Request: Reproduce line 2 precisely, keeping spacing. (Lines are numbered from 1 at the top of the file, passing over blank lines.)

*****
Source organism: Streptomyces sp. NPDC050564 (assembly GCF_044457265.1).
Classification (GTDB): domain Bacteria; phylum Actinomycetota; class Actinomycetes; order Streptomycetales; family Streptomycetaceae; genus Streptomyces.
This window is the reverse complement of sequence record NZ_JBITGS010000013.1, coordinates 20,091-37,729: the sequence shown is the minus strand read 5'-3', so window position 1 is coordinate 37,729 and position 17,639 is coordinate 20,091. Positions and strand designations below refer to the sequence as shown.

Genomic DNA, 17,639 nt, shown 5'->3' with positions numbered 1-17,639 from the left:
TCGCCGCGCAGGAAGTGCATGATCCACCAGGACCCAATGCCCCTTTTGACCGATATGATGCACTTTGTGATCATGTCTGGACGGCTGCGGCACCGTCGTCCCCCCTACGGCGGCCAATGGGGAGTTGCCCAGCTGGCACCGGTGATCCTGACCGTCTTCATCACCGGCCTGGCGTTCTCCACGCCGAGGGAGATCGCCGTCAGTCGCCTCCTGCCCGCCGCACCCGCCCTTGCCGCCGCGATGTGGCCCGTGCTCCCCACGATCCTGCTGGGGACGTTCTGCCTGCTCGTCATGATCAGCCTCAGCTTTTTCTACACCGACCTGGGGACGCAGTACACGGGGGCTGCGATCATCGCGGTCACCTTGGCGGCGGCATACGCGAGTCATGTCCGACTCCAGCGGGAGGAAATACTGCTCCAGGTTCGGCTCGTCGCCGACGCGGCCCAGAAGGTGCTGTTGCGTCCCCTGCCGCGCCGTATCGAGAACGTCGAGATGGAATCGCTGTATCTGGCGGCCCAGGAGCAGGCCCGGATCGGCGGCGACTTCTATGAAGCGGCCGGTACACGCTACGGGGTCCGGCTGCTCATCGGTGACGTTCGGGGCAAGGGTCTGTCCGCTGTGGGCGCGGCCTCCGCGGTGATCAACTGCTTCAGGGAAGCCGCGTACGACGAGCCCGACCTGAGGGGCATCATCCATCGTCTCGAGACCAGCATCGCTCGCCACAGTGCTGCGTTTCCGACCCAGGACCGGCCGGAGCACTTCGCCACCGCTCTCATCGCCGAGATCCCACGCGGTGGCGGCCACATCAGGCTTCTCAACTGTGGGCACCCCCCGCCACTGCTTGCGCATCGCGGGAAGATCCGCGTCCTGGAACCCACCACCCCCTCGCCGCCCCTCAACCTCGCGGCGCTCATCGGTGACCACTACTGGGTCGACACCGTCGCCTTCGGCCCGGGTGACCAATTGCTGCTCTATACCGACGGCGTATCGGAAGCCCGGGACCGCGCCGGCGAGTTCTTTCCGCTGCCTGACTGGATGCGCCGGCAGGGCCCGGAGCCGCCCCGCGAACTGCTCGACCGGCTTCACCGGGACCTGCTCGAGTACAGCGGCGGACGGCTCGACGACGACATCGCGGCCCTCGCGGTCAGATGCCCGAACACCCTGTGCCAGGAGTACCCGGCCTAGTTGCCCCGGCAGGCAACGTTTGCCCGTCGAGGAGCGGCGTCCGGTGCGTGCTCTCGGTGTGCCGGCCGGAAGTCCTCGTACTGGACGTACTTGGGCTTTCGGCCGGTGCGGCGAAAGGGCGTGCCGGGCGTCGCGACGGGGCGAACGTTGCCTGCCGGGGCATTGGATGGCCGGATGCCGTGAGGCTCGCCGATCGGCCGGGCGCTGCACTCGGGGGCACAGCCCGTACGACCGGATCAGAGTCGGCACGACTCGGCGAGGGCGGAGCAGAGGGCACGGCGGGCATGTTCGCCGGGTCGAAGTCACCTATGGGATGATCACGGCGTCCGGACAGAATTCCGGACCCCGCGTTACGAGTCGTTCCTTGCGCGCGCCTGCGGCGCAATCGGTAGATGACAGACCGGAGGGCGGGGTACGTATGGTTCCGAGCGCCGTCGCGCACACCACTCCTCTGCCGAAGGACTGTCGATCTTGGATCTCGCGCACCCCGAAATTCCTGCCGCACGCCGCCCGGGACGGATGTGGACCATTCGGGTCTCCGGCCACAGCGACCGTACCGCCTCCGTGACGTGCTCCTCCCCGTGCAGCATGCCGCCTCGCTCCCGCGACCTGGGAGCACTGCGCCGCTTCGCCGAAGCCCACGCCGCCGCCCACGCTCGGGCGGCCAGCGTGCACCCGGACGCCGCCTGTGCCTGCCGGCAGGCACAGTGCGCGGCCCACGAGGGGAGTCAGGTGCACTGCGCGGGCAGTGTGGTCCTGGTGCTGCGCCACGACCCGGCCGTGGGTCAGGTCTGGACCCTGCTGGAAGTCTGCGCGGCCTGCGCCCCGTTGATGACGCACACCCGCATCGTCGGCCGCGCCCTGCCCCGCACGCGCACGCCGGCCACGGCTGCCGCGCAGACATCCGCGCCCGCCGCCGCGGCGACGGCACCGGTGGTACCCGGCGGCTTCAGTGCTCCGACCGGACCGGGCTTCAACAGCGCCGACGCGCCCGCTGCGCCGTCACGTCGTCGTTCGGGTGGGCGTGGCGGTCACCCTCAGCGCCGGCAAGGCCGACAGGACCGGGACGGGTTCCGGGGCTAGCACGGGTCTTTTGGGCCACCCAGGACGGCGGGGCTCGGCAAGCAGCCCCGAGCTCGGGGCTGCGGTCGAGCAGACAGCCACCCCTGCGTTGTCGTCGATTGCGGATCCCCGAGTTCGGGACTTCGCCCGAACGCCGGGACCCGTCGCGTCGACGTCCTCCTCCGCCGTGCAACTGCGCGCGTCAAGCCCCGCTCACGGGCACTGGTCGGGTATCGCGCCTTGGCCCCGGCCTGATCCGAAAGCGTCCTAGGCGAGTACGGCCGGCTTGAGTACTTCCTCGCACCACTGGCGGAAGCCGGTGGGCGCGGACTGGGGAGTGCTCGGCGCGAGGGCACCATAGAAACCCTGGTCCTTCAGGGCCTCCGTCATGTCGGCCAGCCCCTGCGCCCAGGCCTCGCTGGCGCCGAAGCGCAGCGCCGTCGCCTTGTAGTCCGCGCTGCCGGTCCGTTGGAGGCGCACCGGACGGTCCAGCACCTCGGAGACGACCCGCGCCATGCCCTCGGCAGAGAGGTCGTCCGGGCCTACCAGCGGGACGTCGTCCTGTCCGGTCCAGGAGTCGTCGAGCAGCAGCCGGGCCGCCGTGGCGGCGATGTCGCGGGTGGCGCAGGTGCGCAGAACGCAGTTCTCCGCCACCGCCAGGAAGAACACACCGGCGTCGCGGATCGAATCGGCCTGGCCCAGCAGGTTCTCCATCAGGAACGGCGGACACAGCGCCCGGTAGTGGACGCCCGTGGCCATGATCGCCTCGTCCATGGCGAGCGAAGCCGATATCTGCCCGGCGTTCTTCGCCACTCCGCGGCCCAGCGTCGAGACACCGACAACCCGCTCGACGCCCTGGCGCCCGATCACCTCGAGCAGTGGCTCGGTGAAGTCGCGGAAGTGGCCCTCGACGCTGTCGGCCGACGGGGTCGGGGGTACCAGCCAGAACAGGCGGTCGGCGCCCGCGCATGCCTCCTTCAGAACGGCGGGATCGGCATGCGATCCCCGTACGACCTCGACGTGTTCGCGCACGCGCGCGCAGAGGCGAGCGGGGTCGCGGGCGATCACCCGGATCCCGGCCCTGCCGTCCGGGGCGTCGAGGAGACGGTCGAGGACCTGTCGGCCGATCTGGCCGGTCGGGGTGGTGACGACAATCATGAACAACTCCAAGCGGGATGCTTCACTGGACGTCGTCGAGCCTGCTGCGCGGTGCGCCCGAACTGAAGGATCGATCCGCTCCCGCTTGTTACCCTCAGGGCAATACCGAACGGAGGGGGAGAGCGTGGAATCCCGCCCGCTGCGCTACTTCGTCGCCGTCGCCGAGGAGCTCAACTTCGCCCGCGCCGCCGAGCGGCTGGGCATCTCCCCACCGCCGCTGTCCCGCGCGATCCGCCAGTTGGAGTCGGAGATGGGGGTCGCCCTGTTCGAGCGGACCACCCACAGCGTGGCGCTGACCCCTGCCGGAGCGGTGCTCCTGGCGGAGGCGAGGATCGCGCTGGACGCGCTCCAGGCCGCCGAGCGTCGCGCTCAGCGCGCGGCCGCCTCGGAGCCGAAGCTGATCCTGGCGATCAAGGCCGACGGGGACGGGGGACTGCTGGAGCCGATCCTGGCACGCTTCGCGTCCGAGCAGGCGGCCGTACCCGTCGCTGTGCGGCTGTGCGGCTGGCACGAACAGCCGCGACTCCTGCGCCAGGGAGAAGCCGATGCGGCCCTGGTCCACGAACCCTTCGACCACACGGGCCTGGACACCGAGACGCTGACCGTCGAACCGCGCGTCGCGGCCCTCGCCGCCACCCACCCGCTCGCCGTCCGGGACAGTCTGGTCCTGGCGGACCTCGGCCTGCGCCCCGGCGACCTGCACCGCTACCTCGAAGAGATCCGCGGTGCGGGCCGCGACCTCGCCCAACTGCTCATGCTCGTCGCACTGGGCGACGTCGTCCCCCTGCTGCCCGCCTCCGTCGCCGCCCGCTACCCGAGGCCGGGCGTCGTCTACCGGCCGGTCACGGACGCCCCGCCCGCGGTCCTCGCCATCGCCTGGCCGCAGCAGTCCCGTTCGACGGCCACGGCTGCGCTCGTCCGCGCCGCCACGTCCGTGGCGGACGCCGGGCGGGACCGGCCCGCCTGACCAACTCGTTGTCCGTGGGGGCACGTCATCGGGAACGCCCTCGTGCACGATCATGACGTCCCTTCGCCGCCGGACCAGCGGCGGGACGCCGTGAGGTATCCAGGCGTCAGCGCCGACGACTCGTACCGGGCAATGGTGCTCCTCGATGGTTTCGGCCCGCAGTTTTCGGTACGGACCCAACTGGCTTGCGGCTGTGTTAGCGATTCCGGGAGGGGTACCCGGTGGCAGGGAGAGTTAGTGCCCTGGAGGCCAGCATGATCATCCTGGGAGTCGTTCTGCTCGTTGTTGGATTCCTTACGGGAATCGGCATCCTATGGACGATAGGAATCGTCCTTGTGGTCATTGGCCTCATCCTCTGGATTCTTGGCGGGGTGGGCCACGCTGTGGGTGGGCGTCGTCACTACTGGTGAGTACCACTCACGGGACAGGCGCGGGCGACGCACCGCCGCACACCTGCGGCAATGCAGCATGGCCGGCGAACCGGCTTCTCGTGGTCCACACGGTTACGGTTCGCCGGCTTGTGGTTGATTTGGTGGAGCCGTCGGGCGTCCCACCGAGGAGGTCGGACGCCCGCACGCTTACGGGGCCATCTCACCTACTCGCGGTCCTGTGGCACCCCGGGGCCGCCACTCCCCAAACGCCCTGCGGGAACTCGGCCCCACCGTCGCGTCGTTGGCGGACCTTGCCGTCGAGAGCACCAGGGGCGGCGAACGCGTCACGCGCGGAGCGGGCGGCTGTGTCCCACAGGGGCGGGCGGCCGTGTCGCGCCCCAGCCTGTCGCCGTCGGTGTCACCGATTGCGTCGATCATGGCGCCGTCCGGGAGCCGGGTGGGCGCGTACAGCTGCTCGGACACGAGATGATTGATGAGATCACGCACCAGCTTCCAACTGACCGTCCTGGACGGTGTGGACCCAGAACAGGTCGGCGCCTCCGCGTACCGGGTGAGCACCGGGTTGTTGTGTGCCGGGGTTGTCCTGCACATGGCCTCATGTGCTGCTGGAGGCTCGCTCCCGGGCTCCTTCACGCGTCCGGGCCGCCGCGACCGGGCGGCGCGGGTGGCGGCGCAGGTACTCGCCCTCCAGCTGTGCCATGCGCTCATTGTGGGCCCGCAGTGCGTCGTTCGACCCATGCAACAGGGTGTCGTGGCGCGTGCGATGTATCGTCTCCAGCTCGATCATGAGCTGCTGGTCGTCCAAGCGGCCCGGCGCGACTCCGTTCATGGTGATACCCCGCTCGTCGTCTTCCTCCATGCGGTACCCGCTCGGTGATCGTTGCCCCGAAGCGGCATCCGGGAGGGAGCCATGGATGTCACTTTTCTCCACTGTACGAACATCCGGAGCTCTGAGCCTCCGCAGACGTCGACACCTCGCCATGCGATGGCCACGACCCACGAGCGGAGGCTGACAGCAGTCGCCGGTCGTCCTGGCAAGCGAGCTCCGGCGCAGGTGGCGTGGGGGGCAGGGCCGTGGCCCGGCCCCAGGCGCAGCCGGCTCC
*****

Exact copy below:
Classification (GTDB): domain Bacteria; phylum Actinomycetota; class Actinomycetes; order Streptomycetales; family Streptomycetaceae; genus Streptomyces.